Secretary        Geneva R. Coats
    Treasurer        Jamie Winton-Rudolph
    Director        Janice Anderson
    Director        Janis A.  Dykema (“Jan”)
    Director        Carol R. Hamilton
    Director        Teri Kahn
    Director        Carole Raschella

Unfinished Business
New Business
Adjournment
General Discussion

In the absence of the President, Vice President Judythe Coffman and the Officers and Directors will review the activities of the past year:

    Legislative Activities
        Whittier and follow-up event
        Kern County
        Bakersfield
        Carpenteria
        Santa Paula
        Colton
    Current Legislative Issues   
    Nathan Winograd Event
    Breed ID Workshop Update
    Fire Responses
        General Update
        Butte Fire (Amador County)
        Topanga-Calabasas Fire (Los Angeles County)
        Erskine Fire (Kern County
        Sand Fire (Los Angeles County
        Blue Cut Fire (San Bernardino County)
    Disaster Program/Disaster Trailer Update
    Membership Program
    Reestablishment of California tax-exempt status.


California Federation of Dog Clubs, Inc. is a 501(c)(3) nonprofit organization.

Thursday, August 18, 2016

Fire Season

You all know that fire season in California started early this year. Judy Coffman, our Vice President, monitors wildfires and contacts local Incident Command staff for each fire that expands beyond a local brush fire to offer support for animal evacuations – usually animal food or shelter supplies. So far this year we haven’t needed to dispatch either of CFODC’s disaster response trailers, but we have provided animal food for evacuees of the Topanga-Calabasas and Erskine Fires and have provided requested supplies for the Sand and Blue Cut Fires. The Blue Cut Fire, currently active in San Bernardino County, has burned almost 26,000 acres and is 4% contained (by comparison, the Clayton Fire in Lake County has burned 4,000 acres and is 50% contained).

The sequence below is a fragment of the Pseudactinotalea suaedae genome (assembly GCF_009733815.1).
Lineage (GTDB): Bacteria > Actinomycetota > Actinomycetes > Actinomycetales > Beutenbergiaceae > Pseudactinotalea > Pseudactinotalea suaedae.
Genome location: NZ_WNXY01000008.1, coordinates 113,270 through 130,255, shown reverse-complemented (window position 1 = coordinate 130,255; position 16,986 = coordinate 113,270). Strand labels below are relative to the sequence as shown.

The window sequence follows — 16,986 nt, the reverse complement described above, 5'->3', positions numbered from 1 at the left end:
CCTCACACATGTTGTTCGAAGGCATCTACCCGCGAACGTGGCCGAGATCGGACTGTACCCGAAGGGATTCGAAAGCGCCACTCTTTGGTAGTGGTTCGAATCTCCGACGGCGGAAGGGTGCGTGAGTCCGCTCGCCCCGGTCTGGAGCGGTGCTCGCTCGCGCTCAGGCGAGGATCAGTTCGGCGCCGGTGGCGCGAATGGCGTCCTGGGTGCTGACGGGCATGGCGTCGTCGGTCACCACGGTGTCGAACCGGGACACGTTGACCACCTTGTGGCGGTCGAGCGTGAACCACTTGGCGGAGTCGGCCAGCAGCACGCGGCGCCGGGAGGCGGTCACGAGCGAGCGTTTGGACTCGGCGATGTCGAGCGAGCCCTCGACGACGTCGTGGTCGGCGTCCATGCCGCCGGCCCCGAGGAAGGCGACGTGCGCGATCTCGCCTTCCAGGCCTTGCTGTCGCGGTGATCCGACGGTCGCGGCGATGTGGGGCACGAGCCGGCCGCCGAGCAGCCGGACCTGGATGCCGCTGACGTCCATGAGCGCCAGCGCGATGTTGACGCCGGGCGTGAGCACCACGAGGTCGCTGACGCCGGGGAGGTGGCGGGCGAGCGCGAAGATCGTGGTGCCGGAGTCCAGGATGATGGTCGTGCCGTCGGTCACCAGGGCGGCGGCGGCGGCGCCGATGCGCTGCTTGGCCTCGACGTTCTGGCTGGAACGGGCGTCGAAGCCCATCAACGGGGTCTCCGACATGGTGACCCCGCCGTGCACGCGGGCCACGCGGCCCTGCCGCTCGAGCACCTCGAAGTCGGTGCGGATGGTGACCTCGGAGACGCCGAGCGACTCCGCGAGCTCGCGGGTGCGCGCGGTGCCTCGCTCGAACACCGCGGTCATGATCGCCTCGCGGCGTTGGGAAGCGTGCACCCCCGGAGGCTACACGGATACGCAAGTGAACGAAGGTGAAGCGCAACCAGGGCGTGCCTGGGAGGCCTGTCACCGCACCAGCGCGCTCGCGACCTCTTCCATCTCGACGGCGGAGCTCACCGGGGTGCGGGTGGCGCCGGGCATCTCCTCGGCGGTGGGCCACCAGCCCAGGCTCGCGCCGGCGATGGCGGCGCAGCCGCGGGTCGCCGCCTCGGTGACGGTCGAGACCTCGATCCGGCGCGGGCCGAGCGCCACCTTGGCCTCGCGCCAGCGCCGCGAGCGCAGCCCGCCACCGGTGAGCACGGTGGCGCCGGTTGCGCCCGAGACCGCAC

We appreciate all of our members. Some of our members have also made additional donations beyond their basic membership dues. I’d like to single out Contra Costa County Kennel Club, Bulldog Club of Northern California, Irish Terrier Club of Northern California, Ed & Mary-Jean Odron, Schipperke Club of Southern California, Tehachapi Mountain Dog Fanciers, and Valerie J. Vihlen Schluter for their generosity this year (Santa Maria Kennel Club also has a long history of supporting CFODC through additional donations).

The fact is we are going to deplete our Disaster Relief Fund this year. Our policy is to meet the current needs of animals evacuated in disasters; we will not hold back assistance in anticipation of future needs from future fires. Consequently, if you or your club has not joined CFODC, please consider joining and making an additional donation to support our disaster relief activities. If you know of other fanciers and clubs who haven’t joined CFODC, please encourage them to join, too. I wish I had the nerve to ask you for $19.00 a month in exchange for a picture of a pitiful looking dog. We have a much different appeal, donate to help animals and their owners in California and show the public that the fancy cares.

Again, thanks for your support.

Best regards,

Chuck Bridges
President